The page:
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Green creds and flood resilience at the Chelsea Flower Show 2024

Green & Good (ESG and Impact)

There is plenty for the eco-conscious gardener to get stuck in to at the Chelsea Flower Show 2024 - and you don’t have to be ‘The King of Compost’ (as HRH King Charles III was crowned at the opening ceremony) to apply some of these green tips to your own plant kingdom.

This year the Royal Horticultural Society (RHS) made a particular effort to reduce its embodied carbon (all the CO2 emitted in the production of the event which features 35 themed gardens), in an attempt to address the criticism of recent years that it’s not very sustainable. Concerns include the use of non-native and unseasonal plants, the high volume of waste and its overall carbon footprint.

The RHS introduced a green audit for all large gardens this year and scrutinised proposals on topics such as water usage, waste and materials. All gardens are required to spell out their ‘key sustainability points’ – such as use of reclaimed and cement-free materials, rainwater harvesting systems, climate-resilient varieties and promoting biodiversity. The result is a 20% reduction in the show’s carbon footprint and an abundance of know-how that can be transferred to domestic gardens.

Water management is a recurring theme this year – particularly flood resilience and water conservation – as summer drought warnings become more common, while winters get wetter and extreme weather events can happen any time of year.

My favourite this year was the WaterAid Garden, designed by Tom Massey and Je Ahn, which features an undulating rain harvesting pavilion resembling a fairy ring. As well as catching water, it slows, filters and stores it. I wonder which lucky park or school will inherit this when the show’s over – all exhibits are required to have ‘second life’ plan these days.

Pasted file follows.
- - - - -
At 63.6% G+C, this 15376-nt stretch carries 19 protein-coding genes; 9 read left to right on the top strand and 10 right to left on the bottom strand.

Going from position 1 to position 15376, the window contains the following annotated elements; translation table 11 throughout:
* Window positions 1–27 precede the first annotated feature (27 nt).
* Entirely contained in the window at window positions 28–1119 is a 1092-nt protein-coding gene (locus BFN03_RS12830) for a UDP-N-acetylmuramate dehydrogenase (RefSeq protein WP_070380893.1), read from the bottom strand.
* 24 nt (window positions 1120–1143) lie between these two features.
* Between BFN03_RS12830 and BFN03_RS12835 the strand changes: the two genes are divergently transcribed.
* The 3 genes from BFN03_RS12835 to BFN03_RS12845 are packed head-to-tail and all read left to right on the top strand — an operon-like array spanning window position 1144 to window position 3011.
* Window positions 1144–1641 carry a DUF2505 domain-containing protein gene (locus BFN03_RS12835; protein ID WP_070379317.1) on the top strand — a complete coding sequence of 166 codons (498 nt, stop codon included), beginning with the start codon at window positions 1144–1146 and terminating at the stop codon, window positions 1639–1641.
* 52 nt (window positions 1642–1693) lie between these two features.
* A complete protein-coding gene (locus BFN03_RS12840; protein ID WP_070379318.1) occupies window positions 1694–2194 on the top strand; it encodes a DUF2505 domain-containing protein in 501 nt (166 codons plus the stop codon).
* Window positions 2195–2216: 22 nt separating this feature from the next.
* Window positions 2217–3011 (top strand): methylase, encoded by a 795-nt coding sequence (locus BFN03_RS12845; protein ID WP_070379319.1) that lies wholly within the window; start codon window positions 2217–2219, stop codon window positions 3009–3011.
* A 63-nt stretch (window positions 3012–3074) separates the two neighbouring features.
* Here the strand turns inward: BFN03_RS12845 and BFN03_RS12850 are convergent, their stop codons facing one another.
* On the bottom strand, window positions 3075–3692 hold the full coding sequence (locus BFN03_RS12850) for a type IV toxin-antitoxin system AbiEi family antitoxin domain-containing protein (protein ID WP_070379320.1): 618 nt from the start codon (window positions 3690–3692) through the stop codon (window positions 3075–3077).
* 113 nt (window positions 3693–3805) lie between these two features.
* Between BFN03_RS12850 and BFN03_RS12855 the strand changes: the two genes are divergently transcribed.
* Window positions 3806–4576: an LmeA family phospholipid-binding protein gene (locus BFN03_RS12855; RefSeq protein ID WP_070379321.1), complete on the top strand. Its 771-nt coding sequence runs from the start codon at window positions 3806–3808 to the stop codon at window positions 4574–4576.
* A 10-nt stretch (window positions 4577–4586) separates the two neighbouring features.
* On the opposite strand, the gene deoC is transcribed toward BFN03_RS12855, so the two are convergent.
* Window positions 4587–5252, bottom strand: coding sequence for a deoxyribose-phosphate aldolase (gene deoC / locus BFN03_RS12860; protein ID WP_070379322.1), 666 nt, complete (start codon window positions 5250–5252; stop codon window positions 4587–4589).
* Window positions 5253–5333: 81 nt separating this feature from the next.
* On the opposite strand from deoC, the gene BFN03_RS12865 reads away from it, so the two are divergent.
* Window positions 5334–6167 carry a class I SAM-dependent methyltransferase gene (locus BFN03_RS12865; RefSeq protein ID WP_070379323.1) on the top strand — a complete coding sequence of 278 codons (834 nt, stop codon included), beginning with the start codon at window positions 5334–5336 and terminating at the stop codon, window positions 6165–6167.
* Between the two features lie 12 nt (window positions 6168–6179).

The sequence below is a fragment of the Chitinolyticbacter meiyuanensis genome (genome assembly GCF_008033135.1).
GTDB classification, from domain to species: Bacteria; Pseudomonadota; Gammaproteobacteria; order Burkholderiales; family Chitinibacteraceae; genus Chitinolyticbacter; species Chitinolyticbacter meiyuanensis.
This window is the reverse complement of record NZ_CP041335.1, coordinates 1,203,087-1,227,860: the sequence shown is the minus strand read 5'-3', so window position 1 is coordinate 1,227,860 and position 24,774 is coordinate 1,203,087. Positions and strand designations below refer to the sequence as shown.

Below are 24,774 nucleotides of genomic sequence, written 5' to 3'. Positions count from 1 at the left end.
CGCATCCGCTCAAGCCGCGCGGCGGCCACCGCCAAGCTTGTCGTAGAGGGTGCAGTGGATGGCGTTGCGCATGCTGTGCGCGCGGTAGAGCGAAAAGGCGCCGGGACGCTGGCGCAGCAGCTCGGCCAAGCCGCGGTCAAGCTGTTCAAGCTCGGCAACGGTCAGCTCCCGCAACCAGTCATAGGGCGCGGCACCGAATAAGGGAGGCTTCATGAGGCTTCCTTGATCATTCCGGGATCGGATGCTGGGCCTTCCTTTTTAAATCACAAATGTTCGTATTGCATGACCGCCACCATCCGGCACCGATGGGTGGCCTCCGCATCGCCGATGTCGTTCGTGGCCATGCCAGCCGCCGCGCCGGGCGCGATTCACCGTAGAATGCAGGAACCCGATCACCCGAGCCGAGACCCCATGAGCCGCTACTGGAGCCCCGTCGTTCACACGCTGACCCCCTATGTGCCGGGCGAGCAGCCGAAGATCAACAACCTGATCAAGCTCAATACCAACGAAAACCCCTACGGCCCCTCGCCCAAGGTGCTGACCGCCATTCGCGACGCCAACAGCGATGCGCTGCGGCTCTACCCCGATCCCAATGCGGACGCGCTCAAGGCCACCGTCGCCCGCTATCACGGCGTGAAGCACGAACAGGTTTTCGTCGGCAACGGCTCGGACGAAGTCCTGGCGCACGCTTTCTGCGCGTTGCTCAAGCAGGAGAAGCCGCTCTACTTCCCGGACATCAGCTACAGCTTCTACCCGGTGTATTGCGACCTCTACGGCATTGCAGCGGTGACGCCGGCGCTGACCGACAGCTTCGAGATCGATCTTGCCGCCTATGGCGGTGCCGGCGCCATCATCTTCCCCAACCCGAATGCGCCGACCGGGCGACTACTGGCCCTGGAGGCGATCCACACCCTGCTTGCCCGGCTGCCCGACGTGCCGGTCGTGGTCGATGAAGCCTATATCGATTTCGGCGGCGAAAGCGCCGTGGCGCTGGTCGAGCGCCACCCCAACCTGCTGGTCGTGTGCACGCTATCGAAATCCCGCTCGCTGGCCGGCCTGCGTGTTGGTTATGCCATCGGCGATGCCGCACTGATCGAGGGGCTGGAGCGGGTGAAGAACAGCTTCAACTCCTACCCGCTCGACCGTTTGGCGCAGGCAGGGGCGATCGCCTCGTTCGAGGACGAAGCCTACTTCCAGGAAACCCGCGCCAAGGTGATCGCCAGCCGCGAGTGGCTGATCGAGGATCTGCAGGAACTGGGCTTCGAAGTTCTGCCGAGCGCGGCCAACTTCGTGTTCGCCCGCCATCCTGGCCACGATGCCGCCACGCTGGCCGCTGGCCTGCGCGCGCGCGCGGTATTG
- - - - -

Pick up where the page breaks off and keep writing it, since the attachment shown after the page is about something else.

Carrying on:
More practical for the domestic gardener is the very relatable ‘Flood Resilient Garden’ by Naomi Slade and Dr Ed Barsley. There are no-nonsense tank water features and soakaways to help reduce flooding risk and to recover quickly after periods of heavy rainfall and a clever configuration of reclaimed logs and bog plants. It’s very pretty but I fear it would turn my east London backyard into a mosquito coast when the floods subside and the sun comes out.

The wider point is that the UK’s gardens can, and should, play an important role in boosting biodiversity, managing water and creating pockets of wildlife havens across our towns and cities. They cover an area greater than all our national parks and are often an under-utilised natural resource. This year’s Chelsea is full of ideas for garden-owners looking to boost their green impact, so dig in!